By Tom Marquardt and Patrick Darr
Although it seems that more and more of the wine business is consolidating under large conglomerates, many independent family operations continue to thrive and some even maintain a national sales presence. “Family owned” still appears on many winery labels and conveys a readily identifiable “buck stops here” and “we made this with pride” mentality that appeals to many wine consumers.
We have tasted wines from Landmark Vineyards over the years and consistently reported positive reviews. This producer of chardonnay and pinot noir is located in Kenwood, Sonoma County. In addition to modestly priced Overlook Chardonnay and Overlook Pinot Noir, Landmark produces a plethora of reserve and single vineyard chardonnays and pinot noirs. Landmark sources grapes from three of the cooler California counties: Sonoma, Monterey and Santa Barbara.
Landmark was founded in 1974 by Damaris Deere Ford, the great-great-granddaughter of farm implement maker John Deere.
We recently tasted some widely available Landmark wines and following are our impressions:
Landmark Vineyards Overlook Chardonnay Sonoma County 2020 ($27). This is an appealing chardonnay offering a toasty oak nose and peach, pear citrus notes in the mouth. Well balanced. A great match with chicken and fish dishes.
Landmark Vineyards Overlook Pinot Noir California 2019 ($27). A delicious blend of mostly Monterey County and Sonoma County fruit, aged in a mix of old and new French oak. Gamey, spicy, ripe cherry elements dominate in a very lovely drinkable pinot noir.
Another family-owned Sonoma Valley winery that we recently experienced was Hamel Family Vineyards. The wines are characterized by the etching of a badger on their label which honors the founder’s family alma mater, the University of Wisconsin-Madison.
Although on the higher end of the price spectrum, Hamel Family single-vineyard wines offer those who can afford them a very interesting tasting experience — either now or up to at least 10 years. These wines are available on Lanmark’s web site.
Hamel Family Vineyards Hamel Family Ranch Sonoma Valley 2018. Crafted from 87 percent cabernet sauvignon and 13 percent cabernet franc, this wine is aged in a mix of new and old French oak. Plum and cherry notes dominate in a subtle oak frame with an underlying minerality and soft tannins. This wine needs 3-5 years to begin to blossom.
Hamel Family Vineyard Nuns Canyon Vineyard Moon Mountain District 2018. A mix of 74 percent cabernet sauvignon and 26 percent cabernet franc, the wine is also aged in a mix of new and old oak barrels. This offering presents bright cherry notes, with delicate spice and mineral elements along with more aggressive tannins. A candidate for extended aging.
Ponga Sauvignon Blanc Marlborough 2021 ($15). We’ve enjoyed this New Zealand wine in the past and the current vintage is no exception. Refreshing notes of herbs and freshly cut grass blend with mouth-watering grapefruit flavors and scents to create and great package.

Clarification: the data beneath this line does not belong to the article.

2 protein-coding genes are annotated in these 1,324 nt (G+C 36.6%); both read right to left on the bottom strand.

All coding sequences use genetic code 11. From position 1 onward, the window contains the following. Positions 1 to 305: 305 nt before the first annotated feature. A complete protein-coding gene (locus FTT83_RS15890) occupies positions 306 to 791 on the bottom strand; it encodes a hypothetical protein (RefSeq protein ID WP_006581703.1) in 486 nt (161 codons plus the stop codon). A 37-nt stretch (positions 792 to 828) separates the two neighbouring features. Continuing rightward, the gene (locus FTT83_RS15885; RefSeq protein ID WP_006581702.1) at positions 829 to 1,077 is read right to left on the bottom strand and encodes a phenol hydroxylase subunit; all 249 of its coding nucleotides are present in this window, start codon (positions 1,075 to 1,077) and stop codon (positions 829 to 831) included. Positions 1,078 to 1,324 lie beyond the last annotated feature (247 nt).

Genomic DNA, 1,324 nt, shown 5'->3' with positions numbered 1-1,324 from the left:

VDR Very Dark Red Proprietary Red Blend Monterey County 2020 ($25). This is a non-standard, delicious blend of petite verdot and petite sirah. Oodles of berry fruits, black cherry and a hint of mocha and cedar. Bold but smooth without overpowering. Fantastic!
Chalk Hill Chardonnay Estate 2020 ($45). A top shelf chardonnay sporting an elegant lemony toasty oak nose with lemony baked apple flavors in a lovely oak frame. Mouth coating viscosity for a long finish.
Game Box Pinot Grigio California 2020 ($25/ 3-liter box). Don’t look now, but box wines are rapidly climbing in quality and popularity. We drank this bargain wine over a two-week period and enjoyed every sip. The blend is 77 percent pinot grigio and 23 percent french colombard
La Miranda de Secastilla Garnacha Blanca Somontano DO 2020 ($16). A terrific bargain for this excellent white grenache from Spain. Apple and white plum notes create a very grapey refreshing wine with good balancing acidity.
Chateau Mourgues Du Gres Galets Rosés Costiere de Nimes 2021 ($17). An artful blend of syrah and grenache with a dollop of mourvedre, this very fresh tasting rosé features fresh strawberry and cherry notes that are sure to please any rosé aficionado.
Veramonte Organic Sauvignon Blanc 2021 ($12). Here’s a great deal from the Casablanca Valley region in Chile. Expressive lime, grapefruit and tangerine notes with crisp acidity.
Dutcher Crossing Hidden Hill Vineyard Syrah 2016 ($45). It’s a good thing the producer let this bottle sit for a couple of years before releasing it. It’s a monster that could age another decade. The grapes come from an Alexander Vineyard about 900 feet in elevation. The syrah is dark in color, generous in ripe dark fruit aromas, rich in cassis, plum and black cherry flavors. Big tannins and hints of chocolate and herbs.
Corvezzo Organic and Vegan Pinot Grigio 2020 ($13). It may be hard to grasp that a product that comes from grapes has animal byproducts. But egg whites, bone marrow and other byproducts are used at the end of vinification to fine sediments, cloudiness, yeast and other impurities. For vegans determined to avoid these, there are more vegan wines available. This one is a decent quaff with peach notes. The producer from the Veneto region of Italy also makes vegan prosecco.
Smith-Madrone Napa Valley Chardonnay 2018 ($45). This full-throttle chardonnay from the Spring Mountain District has a lot going on. Gold in color portends good things to come – and they do. Youthful stone-fruit, lemon and tropical fruit notes with crisp acidity and supple finish.
Emeritus Vineyards La Combette Pinot Noir 2018 ($110). Hardly your simple California pinot noir, this blockbuster from Hallberg Rance in the Russian River Valley draws grapes from a single clone. Winemaker David Lattin has crafted a complex and layered wine that still retains a Burgundian elegance. Earthy, forest-floor and savory spice add intrigue to the black cherry and blueberry notes.